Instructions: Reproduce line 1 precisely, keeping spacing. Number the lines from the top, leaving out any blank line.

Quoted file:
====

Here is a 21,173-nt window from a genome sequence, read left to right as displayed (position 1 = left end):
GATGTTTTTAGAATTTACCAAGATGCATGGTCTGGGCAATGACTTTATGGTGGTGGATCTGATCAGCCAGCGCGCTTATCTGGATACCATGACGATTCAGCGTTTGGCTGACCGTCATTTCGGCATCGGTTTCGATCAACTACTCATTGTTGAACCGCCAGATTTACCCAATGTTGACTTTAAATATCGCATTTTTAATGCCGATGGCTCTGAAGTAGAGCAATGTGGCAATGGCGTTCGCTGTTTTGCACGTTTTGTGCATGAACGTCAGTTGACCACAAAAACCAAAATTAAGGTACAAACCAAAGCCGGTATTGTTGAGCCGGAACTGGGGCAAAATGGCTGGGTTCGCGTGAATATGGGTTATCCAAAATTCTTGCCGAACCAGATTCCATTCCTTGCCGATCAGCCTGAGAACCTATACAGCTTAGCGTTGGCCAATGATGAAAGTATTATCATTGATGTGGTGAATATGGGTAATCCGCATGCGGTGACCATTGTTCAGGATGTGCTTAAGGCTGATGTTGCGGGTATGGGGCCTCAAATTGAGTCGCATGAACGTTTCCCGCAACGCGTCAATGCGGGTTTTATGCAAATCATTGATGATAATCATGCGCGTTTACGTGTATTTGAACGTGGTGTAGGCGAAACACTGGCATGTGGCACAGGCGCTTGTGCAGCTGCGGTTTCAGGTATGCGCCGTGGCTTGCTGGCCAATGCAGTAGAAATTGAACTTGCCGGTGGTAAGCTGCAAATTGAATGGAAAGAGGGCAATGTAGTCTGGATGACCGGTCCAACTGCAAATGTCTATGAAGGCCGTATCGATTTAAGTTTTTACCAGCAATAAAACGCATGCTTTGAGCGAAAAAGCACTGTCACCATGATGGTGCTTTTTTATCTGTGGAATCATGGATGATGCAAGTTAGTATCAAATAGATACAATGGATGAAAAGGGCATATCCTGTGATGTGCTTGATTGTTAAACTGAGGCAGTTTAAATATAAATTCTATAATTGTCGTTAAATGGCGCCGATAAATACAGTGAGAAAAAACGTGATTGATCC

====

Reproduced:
Here is a 21,173-nt window from a genome sequence, read left to right as displayed (position 1 = left end):